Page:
Change Is in the Wind for SCADA

Are SCADA Systems Showing Us the Future of Control System Architecture?

By Walt Boyes

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SCADA in the Cloud

B&B Electronics' Bill Conley has designed a solution for a small water utility in Arizona that incorporates nearly all of the new SCADA system architecture (Figure 1). Using local radio modems, the individual sensors are connected to a cellular router through the "RF cloud." The cellular router transmits the data via the cellular provider's network to the Internet, and from there it goes to the remote PLC, video feed and remote PC at the system head end.

Where previously the system head end was in a control room, Conley's head end is wherever he wants it to be. "Using the cloud for data storage and transmission," he said, "I can control my installation from anywhere using a standard browser, yet maintain a high level of security."


SCADA systems are using more COTS products and integrating them like building blocks. Many systems are architected using standard IEEE 802.11 access points and routers. Others use Zigbee, Z-wave and Z-link access points from home automation systems.

Now SCADA meets the app store concept. In February, at the ARC Advisory Group meeting in Orlando, Fla., Inductive Automation announced a marketplace for SCADA software modules for its Ignition software platform. Ignition is a modular software platform that can be customized for applications in a wide variety of industries. Inductive Automation has created a software module store ( where users can download, try and buy Ignition modules ranging from small plug-ins to complete MES solutions. The concept is similar to the app store and its competitors on iOS and Android platforms. In the same way they use other app stores, Inductive Automation's users can provide their own modules, and upload them to the marketplace. In the press release announcing the store, CEO Steve Hechtman says, "The ability to instantly buy modules and share modules with the simplicity of an ‘app store' experience will be revolutionary for our users."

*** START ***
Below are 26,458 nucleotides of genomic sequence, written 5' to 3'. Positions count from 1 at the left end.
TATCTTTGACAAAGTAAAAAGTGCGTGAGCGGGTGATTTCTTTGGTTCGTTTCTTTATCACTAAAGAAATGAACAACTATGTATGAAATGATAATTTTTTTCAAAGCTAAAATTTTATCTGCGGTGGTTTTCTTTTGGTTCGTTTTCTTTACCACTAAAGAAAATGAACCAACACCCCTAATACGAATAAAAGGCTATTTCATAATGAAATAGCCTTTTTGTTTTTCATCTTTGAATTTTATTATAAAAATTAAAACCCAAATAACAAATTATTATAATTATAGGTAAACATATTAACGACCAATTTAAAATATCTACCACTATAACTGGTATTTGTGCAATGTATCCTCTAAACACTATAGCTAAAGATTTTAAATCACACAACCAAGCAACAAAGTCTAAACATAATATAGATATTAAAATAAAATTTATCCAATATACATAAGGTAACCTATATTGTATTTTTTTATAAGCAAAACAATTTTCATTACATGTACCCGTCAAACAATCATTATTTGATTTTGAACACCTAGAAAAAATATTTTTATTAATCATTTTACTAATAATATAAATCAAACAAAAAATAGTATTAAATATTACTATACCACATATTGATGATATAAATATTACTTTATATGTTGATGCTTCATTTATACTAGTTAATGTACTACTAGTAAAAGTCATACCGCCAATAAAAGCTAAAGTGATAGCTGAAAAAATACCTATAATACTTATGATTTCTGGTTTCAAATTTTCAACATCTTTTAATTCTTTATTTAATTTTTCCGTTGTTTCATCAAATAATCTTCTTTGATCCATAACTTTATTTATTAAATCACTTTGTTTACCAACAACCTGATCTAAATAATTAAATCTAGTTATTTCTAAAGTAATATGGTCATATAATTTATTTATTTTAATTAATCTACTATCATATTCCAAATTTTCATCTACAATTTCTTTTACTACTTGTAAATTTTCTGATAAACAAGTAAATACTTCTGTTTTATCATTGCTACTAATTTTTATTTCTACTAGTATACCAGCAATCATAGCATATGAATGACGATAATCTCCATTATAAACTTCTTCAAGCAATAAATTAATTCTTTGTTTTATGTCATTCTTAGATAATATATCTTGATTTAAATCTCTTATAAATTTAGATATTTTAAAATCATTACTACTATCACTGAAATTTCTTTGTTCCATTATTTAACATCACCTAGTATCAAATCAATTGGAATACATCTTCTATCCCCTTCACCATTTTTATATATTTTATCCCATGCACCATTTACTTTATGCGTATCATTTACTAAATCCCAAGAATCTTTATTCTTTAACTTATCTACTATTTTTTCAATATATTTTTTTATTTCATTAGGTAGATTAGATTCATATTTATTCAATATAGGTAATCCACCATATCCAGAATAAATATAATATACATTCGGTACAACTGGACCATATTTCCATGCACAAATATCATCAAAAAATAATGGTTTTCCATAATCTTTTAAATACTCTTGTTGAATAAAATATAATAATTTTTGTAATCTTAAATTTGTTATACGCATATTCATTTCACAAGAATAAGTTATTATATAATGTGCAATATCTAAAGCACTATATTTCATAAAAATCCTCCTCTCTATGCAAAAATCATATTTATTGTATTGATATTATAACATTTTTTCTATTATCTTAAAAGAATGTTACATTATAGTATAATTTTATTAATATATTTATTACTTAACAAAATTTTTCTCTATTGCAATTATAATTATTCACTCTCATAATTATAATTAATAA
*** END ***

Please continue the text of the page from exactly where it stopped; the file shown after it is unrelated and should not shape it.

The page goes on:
Read Also: GE's iPad ProficySCADA App

In fact, the Smart Manufacturing Leadership Coalition is working on a non-proprietary platform designed to permit apps to be combined into systems to control any manufacturing process from automobiles to water and wastewater. It seems this concept is the future of SCADA and industrial control system architecture.

Integration for Everyone?

COTS products, including wireless sensors, network access points and gateways have redefined the simplicity of integrating SCADA systems. With the addition of modular software apps, it will be possible to create a SCADA system of nearly any size or complexity with the efficiency of plug-and-play utilities. This will lower the cost of system design and widen the number of systems in use. 

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